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Over-use of management and corporate jargon. Not Ultimate

Posted by skribble5 on June 15, 2008

Most of us reading this entry have, at one point of another, used buzz-words like “action items”, “best practices”, “fire drill”, “hot fix”, and “potential show stopper” at work. Such terminology is a normal part of the corporate culture and its absolutely fine if used occasionally and in small doses. However it’s the over-use of this jargon which can get pretty annoying and is definitely not ultimate.

I got exposed to this during my first week of work when a colleague who was working on a presentation told me that “we would like to leverage you as an audience” and I was like “so, what you’re saying is that you just want me to listen to your presentation?” Why use so many complicated words to say such a simple thing? Leverage me as an audience?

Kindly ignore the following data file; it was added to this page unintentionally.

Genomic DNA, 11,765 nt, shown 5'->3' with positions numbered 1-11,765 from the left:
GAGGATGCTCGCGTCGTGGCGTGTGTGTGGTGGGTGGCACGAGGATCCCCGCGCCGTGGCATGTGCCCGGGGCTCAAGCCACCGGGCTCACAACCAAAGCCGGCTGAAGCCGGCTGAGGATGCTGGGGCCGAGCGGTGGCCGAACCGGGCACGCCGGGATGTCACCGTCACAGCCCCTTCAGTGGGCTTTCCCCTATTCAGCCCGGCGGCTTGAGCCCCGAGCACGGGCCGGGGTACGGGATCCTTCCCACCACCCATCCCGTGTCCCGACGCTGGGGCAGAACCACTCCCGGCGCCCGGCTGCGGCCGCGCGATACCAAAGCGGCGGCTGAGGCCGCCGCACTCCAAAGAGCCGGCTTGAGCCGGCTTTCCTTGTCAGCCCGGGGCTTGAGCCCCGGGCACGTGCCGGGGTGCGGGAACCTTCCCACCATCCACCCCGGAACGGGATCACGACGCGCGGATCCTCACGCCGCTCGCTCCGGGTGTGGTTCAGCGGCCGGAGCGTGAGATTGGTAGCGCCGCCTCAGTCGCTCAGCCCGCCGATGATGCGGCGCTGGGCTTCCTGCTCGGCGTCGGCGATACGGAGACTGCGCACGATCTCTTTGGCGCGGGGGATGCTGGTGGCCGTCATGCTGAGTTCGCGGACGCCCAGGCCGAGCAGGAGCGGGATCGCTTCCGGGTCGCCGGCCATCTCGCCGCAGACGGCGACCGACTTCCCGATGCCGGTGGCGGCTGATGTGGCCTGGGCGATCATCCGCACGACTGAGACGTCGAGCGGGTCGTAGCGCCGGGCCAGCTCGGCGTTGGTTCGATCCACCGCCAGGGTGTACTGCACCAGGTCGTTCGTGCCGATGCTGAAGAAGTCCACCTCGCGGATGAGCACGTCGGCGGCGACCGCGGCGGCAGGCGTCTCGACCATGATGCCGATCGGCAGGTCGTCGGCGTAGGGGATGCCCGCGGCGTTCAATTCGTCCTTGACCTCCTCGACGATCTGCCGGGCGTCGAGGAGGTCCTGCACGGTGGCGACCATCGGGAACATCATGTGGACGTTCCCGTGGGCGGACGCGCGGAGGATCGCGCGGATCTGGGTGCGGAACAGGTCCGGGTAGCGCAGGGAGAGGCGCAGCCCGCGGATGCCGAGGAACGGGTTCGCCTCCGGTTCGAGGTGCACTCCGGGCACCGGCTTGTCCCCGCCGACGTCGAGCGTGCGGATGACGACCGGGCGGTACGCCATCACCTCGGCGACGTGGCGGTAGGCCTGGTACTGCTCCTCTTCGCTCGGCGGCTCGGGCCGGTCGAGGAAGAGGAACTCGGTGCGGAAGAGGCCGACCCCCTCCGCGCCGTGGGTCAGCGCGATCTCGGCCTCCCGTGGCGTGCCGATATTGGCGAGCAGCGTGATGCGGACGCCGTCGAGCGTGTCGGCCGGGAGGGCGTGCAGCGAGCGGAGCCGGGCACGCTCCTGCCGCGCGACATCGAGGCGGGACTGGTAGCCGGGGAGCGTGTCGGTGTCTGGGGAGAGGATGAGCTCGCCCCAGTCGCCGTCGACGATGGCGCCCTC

Michael Flocker gave a great example in his book “Death by Powerpoint”. It goes: “I’ll circle back with you on that after I speak with my colleague who has been very proactive regarding deliverables related to that initiative.” Translation: “I have no idea what you’re talking about.”

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4 Responses to “Over-use of management and corporate jargon. Not Ultimate”

  1. Sue Massey said

    I found your blog on google and read a few of your other posts. I just added you to my Google News Reader. Keep up the good work. Look forward to reading more from you in the future.

  2. skribble5 said

    Thanks for the message Sue. Stay tuned, there is a lot more from where these came from !

  3. yoni + kreni said

    when on a flight I have heard “do you want a service item?” – Since when was a peanut a service item???!!!?!

  4. skribble5 said

    lol, thats pretty funny.

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